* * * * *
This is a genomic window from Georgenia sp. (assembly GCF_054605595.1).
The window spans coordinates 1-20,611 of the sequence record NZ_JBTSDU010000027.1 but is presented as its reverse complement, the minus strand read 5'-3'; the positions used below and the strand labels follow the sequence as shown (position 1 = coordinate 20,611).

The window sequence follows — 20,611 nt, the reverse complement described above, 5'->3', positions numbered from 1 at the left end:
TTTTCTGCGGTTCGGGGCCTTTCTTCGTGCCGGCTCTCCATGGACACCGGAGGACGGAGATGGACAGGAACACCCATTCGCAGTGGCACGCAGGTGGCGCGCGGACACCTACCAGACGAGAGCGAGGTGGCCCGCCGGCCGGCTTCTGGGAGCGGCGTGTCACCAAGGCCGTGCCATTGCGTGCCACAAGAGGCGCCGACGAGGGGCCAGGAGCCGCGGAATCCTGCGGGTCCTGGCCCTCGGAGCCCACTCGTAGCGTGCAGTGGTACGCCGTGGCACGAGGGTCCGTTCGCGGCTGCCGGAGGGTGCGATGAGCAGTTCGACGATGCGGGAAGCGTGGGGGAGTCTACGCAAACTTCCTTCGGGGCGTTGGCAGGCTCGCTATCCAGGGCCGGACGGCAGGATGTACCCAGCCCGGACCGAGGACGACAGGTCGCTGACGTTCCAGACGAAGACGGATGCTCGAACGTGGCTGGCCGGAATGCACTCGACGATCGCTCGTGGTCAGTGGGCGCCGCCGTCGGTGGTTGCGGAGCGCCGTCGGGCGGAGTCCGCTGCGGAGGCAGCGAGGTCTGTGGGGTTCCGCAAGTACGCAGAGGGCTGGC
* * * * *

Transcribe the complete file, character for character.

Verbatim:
This is a genomic window from Georgenia sp. (assembly GCF_054605595.1).
The window spans coordinates 1-20,611 of the sequence record NZ_JBTSDU010000027.1 but is presented as its reverse complement, the minus strand read 5'-3'; the positions used below and the strand labels follow the sequence as shown (position 1 = coordinate 20,611).

The window sequence follows — 20,611 nt, the reverse complement described above, 5'->3', positions numbered from 1 at the left end:
TTTTCTGCGGTTCGGGGCCTTTCTTCGTGCCGGCTCTCCATGGACACCGGAGGACGGAGATGGACAGGAACACCCATTCGCAGTGGCACGCAGGTGGCGCGCGGACACCTACCAGACGAGAGCGAGGTGGCCCGCCGGCCGGCTTCTGGGAGCGGCGTGTCACCAAGGCCGTGCCATTGCGTGCCACAAGAGGCGCCGACGAGGGGCCAGGAGCCGCGGAATCCTGCGGGTCCTGGCCCTCGGAGCCCACTCGTAGCGTGCAGTGGTACGCCGTGGCACGAGGGTCCGTTCGCGGCTGCCGGAGGGTGCGATGAGCAGTTCGACGATGCGGGAAGCGTGGGGGAGTCTACGCAAACTTCCTTCGGGGCGTTGGCAGGCTCGCTATCCAGGGCCGGACGGCAGGATGTACCCAGCCCGGACCGAGGACGACAGGTCGCTGACGTTCCAGACGAAGACGGATGCTCGAACGTGGCTGGCCGGAATGCACTCGACGATCGCTCGTGGTCAGTGGGCGCCGCCGTCGGTGGTTGCGGAGCGCCGTCGGGCGGAGTCCGCTGCGGAGGCAGCGAGGTCTGTGGGGTTCCGCAAGTACGCAGAGGGCTGGC